It was reiterated that section 12 was included in the Act because the policy considerations are not necessarily apposite to contracts with an international dimension, requiring an “additional connection” between England and the relevant contract. Furthermore, section 12 recognises that subjecting parties to a penal rate of interest might discourage parties that would otherwise choose English law to govern contracts arising in the course of international trade.

A “Significant Connection
Popplewell J stated that the “significant connection” must connect the substantive transaction itself to England. Although whether there is a significant connection is a question of fact and degree in each case, there must be some significance that is capable of justifying the application of a penal rate of interest on a party to an international commercial contract. Further, there must be a real connection between the contract and the effect of the prompt payment of the debt on the economic life of the United Kingdom.

The non-exhaustive list of relevant factors to consider, according to Popplewell J, include:

1. where the place of performance of obligations under the contract is in England (especially when the relevant debt falls to be paid in England);
2. where the nationality of the parties or one of them is English;
3. where the parties are carrying on some relevant part of their business in England;
4. where the economic consequences of a delay in payment of debts may be felt in the United Kingdom.

However, an English jurisdiction clause is not a relevant factor for the purposes of establishing a significant connection.

Analysis of the Factors in this Case
Vitol relied on three factors to establish that the SPA has a significant connection with England:

1. Numerous invoices specified that payment was to be made to Vitol in London.
2. Payments made under the SPA were in fact made to Vitol in London, and this is where Vitol wanted payments to be sent.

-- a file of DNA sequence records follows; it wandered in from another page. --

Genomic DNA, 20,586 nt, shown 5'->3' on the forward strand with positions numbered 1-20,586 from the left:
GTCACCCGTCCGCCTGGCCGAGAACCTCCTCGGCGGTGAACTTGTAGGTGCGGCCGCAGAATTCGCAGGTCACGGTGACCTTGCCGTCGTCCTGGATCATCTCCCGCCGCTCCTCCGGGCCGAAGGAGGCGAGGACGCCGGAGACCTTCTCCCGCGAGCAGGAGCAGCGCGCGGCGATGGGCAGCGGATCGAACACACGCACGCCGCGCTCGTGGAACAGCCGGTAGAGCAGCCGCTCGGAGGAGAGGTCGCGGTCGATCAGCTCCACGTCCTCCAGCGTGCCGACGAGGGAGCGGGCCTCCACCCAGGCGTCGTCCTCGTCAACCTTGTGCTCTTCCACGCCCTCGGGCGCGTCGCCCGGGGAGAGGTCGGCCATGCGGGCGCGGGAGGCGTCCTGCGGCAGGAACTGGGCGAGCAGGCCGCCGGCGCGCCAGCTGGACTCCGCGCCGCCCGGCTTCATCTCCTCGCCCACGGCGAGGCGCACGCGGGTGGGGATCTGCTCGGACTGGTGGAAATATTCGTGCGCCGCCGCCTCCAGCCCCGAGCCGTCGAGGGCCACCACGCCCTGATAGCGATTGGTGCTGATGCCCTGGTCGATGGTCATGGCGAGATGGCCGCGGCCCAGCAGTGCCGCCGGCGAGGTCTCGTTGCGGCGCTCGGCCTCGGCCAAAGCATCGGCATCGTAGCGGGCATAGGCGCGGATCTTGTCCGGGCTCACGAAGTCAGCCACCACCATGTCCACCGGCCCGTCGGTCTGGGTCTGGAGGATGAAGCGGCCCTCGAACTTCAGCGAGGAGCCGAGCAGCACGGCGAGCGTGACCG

3. Critical decisions in relation to the SPA were taken in, and the key commercial decision makers were based in, London.

Genser argued that the SPA did not establish a requirement for Genser to make payment to Vitol through its London bank. Furthermore, the usual obligation would be for the debtor to seek out the creditor, which would be in Switzerland.

Lesley Anderson QC ruled that Vitol was correct to point to (a) the ultimate payment obligation being payment of the debts in England, and (b) the fact that Vitol was carrying out major decisions on relevant parts of the commercial contract in London. These factors confirmed a significant connection between the UK and the SPA for the purposes of the Act.

The Judge went further to state that, had she not been persuaded by the arguments relating to the Act, Vitol would have been entitled to statutory interest under section 35 of the Senior Courts Act 1981.

This judgment clearly shows the broad way in which statutory interest provisions are applied and also demonstrates the need for contracting parties to consider addressing in their English law contracts the issue of late payment remedies.

In particular, parties should be alive to the fact that they might need to contract out of statutory interest to avoid incurring penal rates of interest under the Act. As explained in the judgment, section 12 recognises that penal rates might be a discouragement to those considering English law to govern contracts arising in the course of international trade, and as such does not make such consequences automatic. Parties are therefore able to oust these rates by agreeing a “substantial” remedy for the late payment of debt in the contract under section 8 of the Act.

The judgment also flags that payment into London bank accounts, and the physical presence of managerial staff in the UK, could trigger the possibility of statutory penal rates, even when the international contract itself appears to have little to do with England.